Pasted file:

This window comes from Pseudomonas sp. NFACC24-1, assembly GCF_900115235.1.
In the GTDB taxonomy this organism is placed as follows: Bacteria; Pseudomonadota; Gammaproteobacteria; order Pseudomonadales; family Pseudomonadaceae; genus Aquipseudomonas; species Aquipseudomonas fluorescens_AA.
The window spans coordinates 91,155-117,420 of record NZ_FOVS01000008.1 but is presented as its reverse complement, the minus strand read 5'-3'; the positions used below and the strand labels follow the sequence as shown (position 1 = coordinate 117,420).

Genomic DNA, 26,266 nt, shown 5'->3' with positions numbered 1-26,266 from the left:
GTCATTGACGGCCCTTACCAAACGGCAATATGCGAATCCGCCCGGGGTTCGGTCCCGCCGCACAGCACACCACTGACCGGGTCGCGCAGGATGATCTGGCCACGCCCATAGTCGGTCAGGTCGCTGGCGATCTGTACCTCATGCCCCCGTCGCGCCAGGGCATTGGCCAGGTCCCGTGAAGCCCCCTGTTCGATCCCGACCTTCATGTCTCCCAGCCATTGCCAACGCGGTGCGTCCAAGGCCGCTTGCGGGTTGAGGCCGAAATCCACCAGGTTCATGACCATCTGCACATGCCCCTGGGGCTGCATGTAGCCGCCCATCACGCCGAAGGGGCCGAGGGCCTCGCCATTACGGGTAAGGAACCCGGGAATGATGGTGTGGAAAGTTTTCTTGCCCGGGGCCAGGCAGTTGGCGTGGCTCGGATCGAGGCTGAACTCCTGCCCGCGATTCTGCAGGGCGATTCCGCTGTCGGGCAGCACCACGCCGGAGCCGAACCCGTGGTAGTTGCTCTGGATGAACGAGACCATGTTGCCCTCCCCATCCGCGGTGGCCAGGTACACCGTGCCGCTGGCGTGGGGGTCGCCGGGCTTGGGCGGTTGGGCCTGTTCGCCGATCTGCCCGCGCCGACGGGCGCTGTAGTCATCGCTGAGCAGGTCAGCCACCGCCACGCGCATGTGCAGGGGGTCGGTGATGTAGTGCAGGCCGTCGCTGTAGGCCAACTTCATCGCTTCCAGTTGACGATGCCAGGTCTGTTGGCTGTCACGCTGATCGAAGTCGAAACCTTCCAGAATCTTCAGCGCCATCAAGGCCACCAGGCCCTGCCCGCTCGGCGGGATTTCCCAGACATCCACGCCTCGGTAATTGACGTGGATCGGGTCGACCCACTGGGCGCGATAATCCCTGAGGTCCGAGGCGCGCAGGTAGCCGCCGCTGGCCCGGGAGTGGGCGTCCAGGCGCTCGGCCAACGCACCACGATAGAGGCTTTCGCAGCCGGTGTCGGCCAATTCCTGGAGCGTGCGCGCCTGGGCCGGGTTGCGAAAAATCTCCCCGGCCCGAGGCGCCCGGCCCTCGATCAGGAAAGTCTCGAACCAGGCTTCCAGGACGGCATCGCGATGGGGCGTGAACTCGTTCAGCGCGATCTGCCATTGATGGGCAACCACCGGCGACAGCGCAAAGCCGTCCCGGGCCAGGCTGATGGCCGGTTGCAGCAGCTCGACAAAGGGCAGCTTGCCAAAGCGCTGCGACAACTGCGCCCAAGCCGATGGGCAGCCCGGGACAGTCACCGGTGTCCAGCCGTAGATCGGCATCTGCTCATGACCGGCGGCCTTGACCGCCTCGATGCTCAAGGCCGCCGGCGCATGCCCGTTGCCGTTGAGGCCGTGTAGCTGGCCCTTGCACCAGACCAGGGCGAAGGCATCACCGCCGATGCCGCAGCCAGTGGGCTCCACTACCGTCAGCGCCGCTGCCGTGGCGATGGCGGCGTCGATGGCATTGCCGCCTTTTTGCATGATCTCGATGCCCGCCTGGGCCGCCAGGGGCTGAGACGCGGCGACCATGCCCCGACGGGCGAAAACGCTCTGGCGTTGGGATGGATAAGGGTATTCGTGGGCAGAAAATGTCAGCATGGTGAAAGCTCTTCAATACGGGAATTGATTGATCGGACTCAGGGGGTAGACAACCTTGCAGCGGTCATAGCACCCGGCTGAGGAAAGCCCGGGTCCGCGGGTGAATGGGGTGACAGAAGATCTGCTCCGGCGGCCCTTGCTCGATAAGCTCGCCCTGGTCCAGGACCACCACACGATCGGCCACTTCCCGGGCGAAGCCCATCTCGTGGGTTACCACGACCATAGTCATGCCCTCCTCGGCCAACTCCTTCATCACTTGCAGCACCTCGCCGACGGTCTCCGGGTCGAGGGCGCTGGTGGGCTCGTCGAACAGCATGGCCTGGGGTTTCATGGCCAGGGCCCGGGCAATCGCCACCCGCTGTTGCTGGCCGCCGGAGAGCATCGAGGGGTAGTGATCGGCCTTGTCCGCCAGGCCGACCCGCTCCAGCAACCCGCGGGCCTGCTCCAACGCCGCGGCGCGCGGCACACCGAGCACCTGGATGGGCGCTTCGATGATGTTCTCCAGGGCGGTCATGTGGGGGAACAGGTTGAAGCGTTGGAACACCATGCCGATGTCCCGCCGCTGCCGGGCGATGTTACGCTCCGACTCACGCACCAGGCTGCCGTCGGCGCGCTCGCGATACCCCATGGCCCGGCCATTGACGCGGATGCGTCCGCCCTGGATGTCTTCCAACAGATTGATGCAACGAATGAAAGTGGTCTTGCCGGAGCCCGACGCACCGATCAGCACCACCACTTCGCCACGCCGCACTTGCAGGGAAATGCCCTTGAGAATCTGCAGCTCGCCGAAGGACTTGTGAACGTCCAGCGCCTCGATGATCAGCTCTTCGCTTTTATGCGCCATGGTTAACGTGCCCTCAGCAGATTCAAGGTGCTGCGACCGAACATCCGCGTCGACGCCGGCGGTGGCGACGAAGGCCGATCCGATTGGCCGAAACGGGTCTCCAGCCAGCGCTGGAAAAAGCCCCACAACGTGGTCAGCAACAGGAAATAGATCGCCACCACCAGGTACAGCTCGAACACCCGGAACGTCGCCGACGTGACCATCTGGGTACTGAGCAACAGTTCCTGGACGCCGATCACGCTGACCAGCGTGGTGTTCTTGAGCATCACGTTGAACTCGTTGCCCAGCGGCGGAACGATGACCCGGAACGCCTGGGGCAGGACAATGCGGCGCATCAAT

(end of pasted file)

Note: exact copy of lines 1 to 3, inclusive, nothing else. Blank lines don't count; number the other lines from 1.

This window comes from Pseudomonas sp. NFACC24-1, assembly GCF_900115235.1.
In the GTDB taxonomy this organism is placed as follows: Bacteria; Pseudomonadota; Gammaproteobacteria; order Pseudomonadales; family Pseudomonadaceae; genus Aquipseudomonas; species Aquipseudomonas fluorescens_AA.
The window spans coordinates 91,155-117,420 of record NZ_FOVS01000008.1 but is presented as its reverse complement, the minus strand read 5'-3'; the positions used below and the strand labels follow the sequence as shown (position 1 = coordinate 117,420).